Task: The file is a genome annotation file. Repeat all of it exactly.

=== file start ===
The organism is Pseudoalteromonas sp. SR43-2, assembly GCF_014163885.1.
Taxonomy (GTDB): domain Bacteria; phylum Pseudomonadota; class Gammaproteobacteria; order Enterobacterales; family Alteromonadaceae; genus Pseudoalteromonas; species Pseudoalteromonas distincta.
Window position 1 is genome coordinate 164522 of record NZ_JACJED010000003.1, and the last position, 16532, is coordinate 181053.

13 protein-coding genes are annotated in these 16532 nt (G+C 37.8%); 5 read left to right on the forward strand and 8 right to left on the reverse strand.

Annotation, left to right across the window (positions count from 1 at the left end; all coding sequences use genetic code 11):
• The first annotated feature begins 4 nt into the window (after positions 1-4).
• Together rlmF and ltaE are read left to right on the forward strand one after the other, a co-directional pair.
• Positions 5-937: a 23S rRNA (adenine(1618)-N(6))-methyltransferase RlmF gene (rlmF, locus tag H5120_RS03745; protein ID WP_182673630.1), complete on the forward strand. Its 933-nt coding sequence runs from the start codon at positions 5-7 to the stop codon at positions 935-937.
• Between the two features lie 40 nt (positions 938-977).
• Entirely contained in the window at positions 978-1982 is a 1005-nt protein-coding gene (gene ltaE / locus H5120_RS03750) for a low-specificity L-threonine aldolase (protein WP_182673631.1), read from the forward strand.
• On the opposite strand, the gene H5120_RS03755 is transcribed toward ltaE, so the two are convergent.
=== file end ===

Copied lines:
The organism is Pseudoalteromonas sp. SR43-2, assembly GCF_014163885.1.
Taxonomy (GTDB): domain Bacteria; phylum Pseudomonadota; class Gammaproteobacteria; order Enterobacterales; family Alteromonadaceae; genus Pseudoalteromonas; species Pseudoalteromonas distincta.
Window position 1 is genome coordinate 164522 of record NZ_JACJED010000003.1, and the last position, 16532, is coordinate 181053.

13 protein-coding genes are annotated in these 16532 nt (G+C 37.8%); 5 read left to right on the forward strand and 8 right to left on the reverse strand.

Annotation, left to right across the window (positions count from 1 at the left end; all coding sequences use genetic code 11):
• The first annotated feature begins 4 nt into the window (after positions 1-4).
• Together rlmF and ltaE are read left to right on the forward strand one after the other, a co-directional pair.
• Positions 5-937: a 23S rRNA (adenine(1618)-N(6))-methyltransferase RlmF gene (rlmF, locus tag H5120_RS03745; protein ID WP_182673630.1), complete on the forward strand. Its 933-nt coding sequence runs from the start codon at positions 5-7 to the stop codon at positions 935-937.
• Between the two features lie 40 nt (positions 938-977).
• Entirely contained in the window at positions 978-1982 is a 1005-nt protein-coding gene (gene ltaE / locus H5120_RS03750) for a low-specificity L-threonine aldolase (protein WP_182673631.1), read from the forward strand.
• On the opposite strand, the gene H5120_RS03755 is transcribed toward ltaE, so the two are convergent.